A fascinating new study is suggesting that a shift in gut bacteria in our middle-age could trigger a process that plays a role in cognitive decline in our later years. And diet may be the key to encouraging the growth of beneficial bacteria that benefit healthy brain aging.
An incredible new study has demonstrated the potential of a wound dressing that can fight bacterial infections using a weak electrical field. Offering a novel way to battle antibiotic resistant infections, the dressing has been approved by the FDA and is currently being tested in human burn patients.
An important new study is raising novel concerns over the effects of plastic pollution in our oceans. For the first time researchers investigated how a common ocean bacteria, responsible for producing over 10 percent of oxygen in the atmosphere, is negatively impaired by chemicals that can leach out of plastic products.
Doctors normally resort to bacteriophages (bacteria-killing viruses) to kill antibiotic-resistant "superbugs" only when they've run out of options, in part because it's difficult to find the ideal example. It can take months or more just to find a v...
Evolution is an incredible process, allowing life to adapt to changes in its environment. In the 1990s, the lab of Frances Arnold showed how we can turn this process to our advantage by manipulating microbes into evolving in a certain way, which could lead to new drugs and other breakthroughs. The discovery earned Arnold the 2018 Nobel Prize in Chemistry, and now her team is using the technique to develop new antibiotics.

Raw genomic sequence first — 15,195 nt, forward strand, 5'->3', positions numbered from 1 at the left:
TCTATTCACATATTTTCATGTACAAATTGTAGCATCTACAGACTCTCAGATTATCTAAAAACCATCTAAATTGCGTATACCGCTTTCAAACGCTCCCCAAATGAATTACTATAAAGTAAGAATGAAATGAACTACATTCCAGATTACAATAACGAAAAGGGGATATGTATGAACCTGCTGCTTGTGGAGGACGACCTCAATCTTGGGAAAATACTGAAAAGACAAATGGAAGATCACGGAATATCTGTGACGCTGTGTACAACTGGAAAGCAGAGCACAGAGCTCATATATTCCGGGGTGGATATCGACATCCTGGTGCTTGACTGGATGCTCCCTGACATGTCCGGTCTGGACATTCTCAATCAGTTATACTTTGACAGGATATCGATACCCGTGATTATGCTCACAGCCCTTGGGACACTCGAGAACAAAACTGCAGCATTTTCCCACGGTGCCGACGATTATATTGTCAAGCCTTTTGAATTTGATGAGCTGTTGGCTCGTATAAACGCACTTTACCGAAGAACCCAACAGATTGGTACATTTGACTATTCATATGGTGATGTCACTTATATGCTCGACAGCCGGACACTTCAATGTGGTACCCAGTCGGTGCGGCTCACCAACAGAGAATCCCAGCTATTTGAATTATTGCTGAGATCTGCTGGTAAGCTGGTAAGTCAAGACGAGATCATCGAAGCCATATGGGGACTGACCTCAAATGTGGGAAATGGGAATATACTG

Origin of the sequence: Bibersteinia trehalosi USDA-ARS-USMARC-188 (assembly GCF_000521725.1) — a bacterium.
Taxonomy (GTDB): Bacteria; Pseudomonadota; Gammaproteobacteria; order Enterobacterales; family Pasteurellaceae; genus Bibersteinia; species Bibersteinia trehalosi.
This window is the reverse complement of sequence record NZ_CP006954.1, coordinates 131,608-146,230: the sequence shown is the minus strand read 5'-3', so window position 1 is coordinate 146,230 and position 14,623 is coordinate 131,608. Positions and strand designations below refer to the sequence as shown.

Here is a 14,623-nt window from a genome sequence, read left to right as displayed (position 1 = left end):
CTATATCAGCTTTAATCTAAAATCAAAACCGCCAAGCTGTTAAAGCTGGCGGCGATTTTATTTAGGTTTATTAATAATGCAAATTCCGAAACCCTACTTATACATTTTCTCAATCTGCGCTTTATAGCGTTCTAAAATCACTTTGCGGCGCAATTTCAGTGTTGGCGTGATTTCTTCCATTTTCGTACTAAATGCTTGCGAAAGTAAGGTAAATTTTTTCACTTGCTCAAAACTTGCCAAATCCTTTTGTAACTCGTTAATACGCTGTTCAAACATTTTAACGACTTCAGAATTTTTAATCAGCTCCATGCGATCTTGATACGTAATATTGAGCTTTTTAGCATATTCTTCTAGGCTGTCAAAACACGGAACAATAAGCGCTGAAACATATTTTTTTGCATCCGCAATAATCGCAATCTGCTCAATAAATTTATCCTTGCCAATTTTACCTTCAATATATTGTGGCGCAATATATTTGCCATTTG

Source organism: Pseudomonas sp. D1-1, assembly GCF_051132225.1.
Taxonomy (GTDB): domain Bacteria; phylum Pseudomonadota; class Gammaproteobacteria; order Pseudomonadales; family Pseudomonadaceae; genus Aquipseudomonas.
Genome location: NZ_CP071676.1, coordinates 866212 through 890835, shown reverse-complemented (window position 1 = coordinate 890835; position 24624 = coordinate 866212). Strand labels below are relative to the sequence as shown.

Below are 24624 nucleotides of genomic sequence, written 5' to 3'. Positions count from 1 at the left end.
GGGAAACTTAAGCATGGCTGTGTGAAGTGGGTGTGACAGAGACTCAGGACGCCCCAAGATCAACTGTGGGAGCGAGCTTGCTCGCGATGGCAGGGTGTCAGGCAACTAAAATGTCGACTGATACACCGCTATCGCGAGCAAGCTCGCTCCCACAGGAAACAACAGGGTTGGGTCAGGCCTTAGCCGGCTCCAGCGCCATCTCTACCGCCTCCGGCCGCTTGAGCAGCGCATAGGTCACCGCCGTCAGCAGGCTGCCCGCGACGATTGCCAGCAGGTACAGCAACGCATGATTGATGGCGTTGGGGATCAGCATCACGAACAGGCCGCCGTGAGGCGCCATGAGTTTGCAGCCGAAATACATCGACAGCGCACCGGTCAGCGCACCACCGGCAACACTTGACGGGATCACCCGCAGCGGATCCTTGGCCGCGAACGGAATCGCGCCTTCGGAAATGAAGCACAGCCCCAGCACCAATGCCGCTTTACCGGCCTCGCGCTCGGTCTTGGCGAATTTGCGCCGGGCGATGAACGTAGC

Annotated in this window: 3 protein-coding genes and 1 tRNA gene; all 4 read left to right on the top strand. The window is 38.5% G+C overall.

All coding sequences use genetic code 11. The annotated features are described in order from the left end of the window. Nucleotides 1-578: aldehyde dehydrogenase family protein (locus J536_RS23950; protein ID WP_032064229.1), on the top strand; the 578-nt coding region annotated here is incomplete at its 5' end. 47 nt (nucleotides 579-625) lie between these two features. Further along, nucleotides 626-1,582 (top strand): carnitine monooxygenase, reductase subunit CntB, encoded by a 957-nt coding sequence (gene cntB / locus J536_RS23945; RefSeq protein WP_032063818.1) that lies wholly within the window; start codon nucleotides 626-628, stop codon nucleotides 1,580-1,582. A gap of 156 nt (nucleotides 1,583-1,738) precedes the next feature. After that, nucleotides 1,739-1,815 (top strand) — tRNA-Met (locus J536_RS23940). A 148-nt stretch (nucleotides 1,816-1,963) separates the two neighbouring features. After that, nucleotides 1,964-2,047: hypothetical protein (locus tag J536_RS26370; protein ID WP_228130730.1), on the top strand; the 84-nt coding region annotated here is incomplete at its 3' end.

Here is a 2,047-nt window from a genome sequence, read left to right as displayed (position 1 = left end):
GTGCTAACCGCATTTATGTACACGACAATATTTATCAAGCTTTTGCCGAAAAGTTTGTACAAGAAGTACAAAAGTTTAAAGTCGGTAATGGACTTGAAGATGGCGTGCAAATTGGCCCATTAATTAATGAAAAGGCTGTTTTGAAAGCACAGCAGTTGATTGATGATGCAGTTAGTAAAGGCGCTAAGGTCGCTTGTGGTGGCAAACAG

A new case study, described in the journal Nature Communications, outlines the world's first use of a genetically modified virus to treat a life-threatening antibiotic-resistant bacterial infection. The successful treatment paves the way for larger clinical trials to try to establish how broadly effective this experimental process could be in wider patient populations.
Health experts harbor well-grounded fears over the rise of antibiotic-resistant bacteria, and the continuing streak of newly discovered threats will do little to allay the concerns. The latest comes from scientists at Cornell University, who have discovered a previously unknown gene that can leap between organisms to facilitate resistance to an important last-resort antibiotic.
Tuberculosis (TB) remains one of the most lethal infections in the world, resulting in over 1.5 million deaths each year. While it is currently curable, the bacteria responsible for it are fast evolving resistance to our antibiotics, thwarting attempts to keep the disease under control. Now, scientists have found a new compound that can boost the power of existing antibiotics and even reverse the bugs' resistance.